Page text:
After a relaxing day and 2 nights at the Rodney Bay Gardens Beach Resort it was onto the catamaran for our southern adventure.

But first a bit about Saint Lucia.

There was no European presence until its settlement in the 1550s by the notorious buccaneer Francois le Clerc, a.k.a. Jambe de Bois, or Wooden Leg. Peg-Leg le Clerc set up a fine little base on Pigeon Island, from whence he issued forth to prey upon unwitting and treasure-laden Spanish galleons. Around 1600, the Dutch arrived, establishing a fortified base at Vieux Fort.

The first attempt at colonization occurred just a few years later, in 1605. An unfortunate party of English colonists, headed to Guyana on the ship Olive Branch, landed on St. Lucia after having been blown off course. 67 colonists waded ashore, where they purchased land and huts from the Caribs. After a month, the party had been reduced to only nineteen, and those were soon forced to flee from the Caribs in a canoe.

By mid-century the French had arrived. The British were not happy and Anglo-French rivalry for the island continued for more than a century and a half. The island’s first settlements and towns were all French, beginning with Soufriere in 1746. By 1780, the British launched their first invasion effort at the “Battle of Cul de Sac.” By 1814, the island was finally theirs.

The country became independent within the British Commonwealth in 1979. the economy seems to be primarily tourism, and then thins like offshore banking, banana exports and coconut oil.


They won Gold in the 2018 Commonwealth Games Womens High Jump.




Day 1, we sailed from Rodney Bay having spent the night on the boat, leaving around 11am. Our destination was Soufriere and moored in the stunning Anse des Pitons. the sailing was around 17nm arriving around 2.30. Mooring ball was our option.

Anse des Pitons is a town with excellent land based accommodation if you were island hopping. Hotel and self contained villas. A great option or addition to staying in Rodney Bay.



The first Europeans to occupy St. Vincent were the French. However, following a series of wars and peace treaties, the islands were eventually ceded to the British. The French settlers cultivated coffee, tobacco, indigo, corn, and sugar on plantations worked by African slaves.

Like the French before them, the British also used African slaves to work plantations of sugar, coffee, indigo, tobacco, cotton and cocoa. When the British abolished slavery around 1840 the plantations went into decline and depressed world sugar prices kept the economy stagnant until the turn of the 20th century.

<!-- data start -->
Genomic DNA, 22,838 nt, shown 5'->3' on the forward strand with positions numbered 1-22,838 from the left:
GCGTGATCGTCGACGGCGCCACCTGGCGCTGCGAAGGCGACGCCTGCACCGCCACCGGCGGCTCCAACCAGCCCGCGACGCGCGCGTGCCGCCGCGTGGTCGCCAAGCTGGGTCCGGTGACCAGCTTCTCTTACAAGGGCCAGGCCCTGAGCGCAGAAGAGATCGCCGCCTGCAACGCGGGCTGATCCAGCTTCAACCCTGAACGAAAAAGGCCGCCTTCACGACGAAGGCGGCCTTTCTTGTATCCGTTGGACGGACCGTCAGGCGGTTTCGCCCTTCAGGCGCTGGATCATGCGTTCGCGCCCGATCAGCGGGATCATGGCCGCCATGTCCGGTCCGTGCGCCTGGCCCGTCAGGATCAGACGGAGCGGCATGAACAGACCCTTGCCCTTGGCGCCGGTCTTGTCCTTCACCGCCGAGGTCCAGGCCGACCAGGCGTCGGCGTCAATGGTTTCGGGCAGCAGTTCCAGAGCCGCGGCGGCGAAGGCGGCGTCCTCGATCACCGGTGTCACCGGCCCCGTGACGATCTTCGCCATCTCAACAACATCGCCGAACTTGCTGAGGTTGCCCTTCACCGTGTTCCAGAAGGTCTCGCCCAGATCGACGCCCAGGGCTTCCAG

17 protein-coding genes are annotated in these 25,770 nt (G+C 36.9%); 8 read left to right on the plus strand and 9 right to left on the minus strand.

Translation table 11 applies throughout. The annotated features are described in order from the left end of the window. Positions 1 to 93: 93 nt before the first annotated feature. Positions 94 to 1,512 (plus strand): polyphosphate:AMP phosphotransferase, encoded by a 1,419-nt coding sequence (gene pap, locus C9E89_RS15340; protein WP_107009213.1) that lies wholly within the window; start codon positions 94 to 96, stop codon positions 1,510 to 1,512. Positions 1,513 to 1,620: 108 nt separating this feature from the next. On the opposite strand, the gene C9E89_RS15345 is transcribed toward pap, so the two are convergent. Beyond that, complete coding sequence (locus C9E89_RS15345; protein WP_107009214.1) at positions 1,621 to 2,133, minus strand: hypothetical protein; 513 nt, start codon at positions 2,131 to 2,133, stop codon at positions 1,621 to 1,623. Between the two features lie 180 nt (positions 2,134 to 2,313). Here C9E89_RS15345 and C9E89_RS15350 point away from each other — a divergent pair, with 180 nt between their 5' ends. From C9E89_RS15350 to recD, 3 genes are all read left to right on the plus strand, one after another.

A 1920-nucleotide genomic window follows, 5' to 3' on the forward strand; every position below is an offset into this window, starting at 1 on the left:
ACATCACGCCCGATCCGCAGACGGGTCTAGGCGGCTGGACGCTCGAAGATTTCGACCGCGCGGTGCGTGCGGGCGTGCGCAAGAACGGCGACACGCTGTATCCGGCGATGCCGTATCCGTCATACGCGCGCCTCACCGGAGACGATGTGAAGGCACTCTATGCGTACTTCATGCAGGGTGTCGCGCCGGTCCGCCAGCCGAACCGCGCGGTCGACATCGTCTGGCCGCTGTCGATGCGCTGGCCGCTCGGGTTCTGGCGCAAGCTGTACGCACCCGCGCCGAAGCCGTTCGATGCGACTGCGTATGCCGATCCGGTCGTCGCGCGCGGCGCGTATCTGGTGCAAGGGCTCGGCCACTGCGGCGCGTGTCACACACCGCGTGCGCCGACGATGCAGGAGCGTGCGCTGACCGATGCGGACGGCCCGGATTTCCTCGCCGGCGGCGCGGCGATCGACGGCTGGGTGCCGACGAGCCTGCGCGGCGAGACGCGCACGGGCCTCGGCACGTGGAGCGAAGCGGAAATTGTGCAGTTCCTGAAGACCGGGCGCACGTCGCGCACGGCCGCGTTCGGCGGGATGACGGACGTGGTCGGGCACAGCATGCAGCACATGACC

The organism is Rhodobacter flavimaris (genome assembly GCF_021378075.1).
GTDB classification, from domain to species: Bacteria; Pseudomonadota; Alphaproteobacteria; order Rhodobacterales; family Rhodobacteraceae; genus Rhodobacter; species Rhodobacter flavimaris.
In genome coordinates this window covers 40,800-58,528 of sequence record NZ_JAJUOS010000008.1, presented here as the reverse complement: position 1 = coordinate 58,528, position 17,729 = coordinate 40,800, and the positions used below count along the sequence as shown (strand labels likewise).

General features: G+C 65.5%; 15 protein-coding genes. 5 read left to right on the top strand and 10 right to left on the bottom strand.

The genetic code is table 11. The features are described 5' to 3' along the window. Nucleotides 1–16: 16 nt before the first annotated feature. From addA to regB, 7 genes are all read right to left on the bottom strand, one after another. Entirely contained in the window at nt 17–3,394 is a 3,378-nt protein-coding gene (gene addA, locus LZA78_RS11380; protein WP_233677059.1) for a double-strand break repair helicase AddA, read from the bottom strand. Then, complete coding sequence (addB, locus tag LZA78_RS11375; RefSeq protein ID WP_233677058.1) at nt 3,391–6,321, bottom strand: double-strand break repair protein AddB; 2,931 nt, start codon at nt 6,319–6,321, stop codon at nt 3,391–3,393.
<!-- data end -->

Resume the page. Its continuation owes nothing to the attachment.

A crown government was installed in 1877, a Legislative Council created in 1925. Independence was gained in 1979.

Day 2

Sailed from Anse des Pitons on St lucia to Keartons/Indian Gallows on St Vincent and took a mooring ball. We enter a new country and customs processes are required which were done the next day in Bequia. Sail length was approx 36nm and moored about 60% down the west coast.

Rain squalls and a pod of spinning dolphins added some extra interest at end of the day. Beautiful tourquise bow and stern mooring spot. Locals on hand to help. Dinner on land at Rockside Cafe with Rosie the German owner of 16 years. Great dinner and cheescake to finish.





Day 3 and 4

A short sail of 16nm from Keartons to Admiralty Bay Bequia. Mooring ball. A pass by cruise by an old concrete settlement set in side of the hills of Bequia is an interesting aspect from the 60’s. Attempted utopia that failed. A beautiful bay with many restaurants and bars. Lunch at Jacks Bar on beautiful swimming beach at end of Princess Margaret beach walk.

Good cafe and cake for coffee at GingerBread Cafe. Dinner at Max Pizza with Jazz. Great pizza and night.

Next day toured by taxi to the local turtle sanctuary and conservation guy. This fellow has been committed to this project for about 30 yrs and released about 800 turtles around the islands. No government backing so hopefully will continue when he cant do it any more. Turtles get released to all the islands nearby. Lunch at Lower beach which is accesable by dinghy or taxi.


Day 5

Sailed about 26nm from Bequia to Tobago Cays. Spent afternoon snorkelling and exploring the island where turtle sanctuary is. Saw one lizard on the island but no turtles in the water. Dinner on board boat in a very pretty location. Wind is constant here as there are no island protecting boats. This mooring is a must do for at least one night when down here. kite surfers also add to the attraction in this spot.Mooring ball.